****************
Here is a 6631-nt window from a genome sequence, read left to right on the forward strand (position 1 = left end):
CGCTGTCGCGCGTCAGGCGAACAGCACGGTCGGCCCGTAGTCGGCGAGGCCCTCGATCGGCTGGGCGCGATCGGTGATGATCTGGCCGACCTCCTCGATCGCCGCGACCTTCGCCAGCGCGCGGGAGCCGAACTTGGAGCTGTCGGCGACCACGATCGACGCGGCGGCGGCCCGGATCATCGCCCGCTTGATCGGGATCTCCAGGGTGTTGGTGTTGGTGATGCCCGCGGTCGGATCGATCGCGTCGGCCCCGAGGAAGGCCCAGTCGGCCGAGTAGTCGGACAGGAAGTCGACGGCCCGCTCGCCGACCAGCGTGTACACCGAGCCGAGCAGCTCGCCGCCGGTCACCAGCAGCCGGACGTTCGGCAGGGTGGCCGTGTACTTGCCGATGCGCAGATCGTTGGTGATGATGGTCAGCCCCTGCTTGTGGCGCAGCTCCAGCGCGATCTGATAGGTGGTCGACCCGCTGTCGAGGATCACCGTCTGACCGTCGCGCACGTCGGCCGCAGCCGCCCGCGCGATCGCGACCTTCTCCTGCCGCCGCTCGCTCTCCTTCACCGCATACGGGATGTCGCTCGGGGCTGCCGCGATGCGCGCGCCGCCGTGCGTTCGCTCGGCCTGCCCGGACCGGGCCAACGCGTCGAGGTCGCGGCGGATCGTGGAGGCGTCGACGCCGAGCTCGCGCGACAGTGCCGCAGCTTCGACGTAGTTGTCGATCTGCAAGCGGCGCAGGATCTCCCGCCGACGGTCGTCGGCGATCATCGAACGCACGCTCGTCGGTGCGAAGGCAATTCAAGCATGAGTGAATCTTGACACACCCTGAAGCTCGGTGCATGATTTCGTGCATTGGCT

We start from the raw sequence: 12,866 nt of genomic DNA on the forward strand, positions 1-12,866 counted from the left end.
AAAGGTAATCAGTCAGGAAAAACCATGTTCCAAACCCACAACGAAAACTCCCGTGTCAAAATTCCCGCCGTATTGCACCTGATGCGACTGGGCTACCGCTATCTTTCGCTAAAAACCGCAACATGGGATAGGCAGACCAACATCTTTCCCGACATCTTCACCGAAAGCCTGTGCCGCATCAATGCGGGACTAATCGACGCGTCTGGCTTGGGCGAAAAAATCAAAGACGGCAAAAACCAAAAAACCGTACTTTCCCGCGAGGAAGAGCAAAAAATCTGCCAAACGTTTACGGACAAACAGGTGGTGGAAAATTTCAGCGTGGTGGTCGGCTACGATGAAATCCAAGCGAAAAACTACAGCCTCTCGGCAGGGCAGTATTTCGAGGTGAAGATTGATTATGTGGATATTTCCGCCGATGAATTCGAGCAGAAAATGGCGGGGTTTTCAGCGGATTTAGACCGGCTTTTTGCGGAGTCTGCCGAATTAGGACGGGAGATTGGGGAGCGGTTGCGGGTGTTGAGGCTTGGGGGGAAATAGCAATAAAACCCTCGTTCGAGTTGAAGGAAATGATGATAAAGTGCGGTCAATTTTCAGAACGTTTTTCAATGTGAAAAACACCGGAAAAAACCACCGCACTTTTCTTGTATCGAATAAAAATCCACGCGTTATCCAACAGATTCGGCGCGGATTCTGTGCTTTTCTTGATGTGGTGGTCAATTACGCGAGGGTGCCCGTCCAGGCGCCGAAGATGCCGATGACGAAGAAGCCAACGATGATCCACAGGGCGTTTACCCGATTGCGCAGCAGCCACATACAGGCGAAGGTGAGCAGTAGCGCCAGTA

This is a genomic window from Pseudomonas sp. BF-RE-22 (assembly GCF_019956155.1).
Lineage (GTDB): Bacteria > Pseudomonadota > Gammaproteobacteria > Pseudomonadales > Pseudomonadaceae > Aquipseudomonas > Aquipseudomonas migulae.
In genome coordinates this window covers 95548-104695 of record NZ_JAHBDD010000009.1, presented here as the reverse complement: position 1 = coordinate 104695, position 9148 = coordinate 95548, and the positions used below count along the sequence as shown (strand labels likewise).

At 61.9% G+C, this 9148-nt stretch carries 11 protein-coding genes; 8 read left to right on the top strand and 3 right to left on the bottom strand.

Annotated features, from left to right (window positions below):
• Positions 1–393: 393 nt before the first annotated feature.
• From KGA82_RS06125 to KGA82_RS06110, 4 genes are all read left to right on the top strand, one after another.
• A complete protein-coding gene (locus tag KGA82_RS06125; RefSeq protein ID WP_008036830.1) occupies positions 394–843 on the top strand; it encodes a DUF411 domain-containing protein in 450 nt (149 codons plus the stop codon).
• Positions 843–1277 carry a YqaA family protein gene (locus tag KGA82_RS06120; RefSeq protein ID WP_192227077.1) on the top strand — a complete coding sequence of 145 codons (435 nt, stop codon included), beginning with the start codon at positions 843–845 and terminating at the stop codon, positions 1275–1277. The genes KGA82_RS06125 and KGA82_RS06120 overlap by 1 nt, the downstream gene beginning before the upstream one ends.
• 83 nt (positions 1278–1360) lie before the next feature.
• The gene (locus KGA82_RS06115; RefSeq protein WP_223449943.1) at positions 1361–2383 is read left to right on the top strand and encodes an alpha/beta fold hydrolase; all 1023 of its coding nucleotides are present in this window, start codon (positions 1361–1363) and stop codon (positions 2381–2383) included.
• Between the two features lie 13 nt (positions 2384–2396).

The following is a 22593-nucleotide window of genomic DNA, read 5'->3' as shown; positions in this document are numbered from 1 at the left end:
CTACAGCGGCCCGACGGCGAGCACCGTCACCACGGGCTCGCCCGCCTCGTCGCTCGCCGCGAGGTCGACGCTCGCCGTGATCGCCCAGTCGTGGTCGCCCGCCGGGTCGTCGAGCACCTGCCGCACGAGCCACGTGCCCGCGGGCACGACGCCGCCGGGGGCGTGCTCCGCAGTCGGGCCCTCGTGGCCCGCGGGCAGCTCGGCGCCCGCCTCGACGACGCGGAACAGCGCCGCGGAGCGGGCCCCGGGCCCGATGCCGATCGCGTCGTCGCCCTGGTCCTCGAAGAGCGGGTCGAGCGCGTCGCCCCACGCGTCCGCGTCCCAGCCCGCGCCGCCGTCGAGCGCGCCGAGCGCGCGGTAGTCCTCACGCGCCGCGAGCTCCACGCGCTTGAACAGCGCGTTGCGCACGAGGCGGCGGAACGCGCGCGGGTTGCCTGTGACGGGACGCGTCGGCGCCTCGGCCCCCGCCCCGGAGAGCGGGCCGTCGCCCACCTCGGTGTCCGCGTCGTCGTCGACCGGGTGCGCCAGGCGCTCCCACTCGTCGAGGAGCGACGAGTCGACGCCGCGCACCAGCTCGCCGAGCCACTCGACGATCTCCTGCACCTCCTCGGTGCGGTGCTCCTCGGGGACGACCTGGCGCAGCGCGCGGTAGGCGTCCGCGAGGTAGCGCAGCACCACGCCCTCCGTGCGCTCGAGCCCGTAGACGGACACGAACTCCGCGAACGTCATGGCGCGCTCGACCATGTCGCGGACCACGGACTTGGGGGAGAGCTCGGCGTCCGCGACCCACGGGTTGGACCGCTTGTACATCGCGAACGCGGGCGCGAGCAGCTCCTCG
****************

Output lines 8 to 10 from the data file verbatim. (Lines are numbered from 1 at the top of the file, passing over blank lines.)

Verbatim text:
At 61.9% G+C, this 9148-nt stretch carries 11 protein-coding genes; 8 read left to right on the top strand and 3 right to left on the bottom strand.

Annotated features, from left to right (window positions below):
• Positions 1–393: 393 nt before the first annotated feature.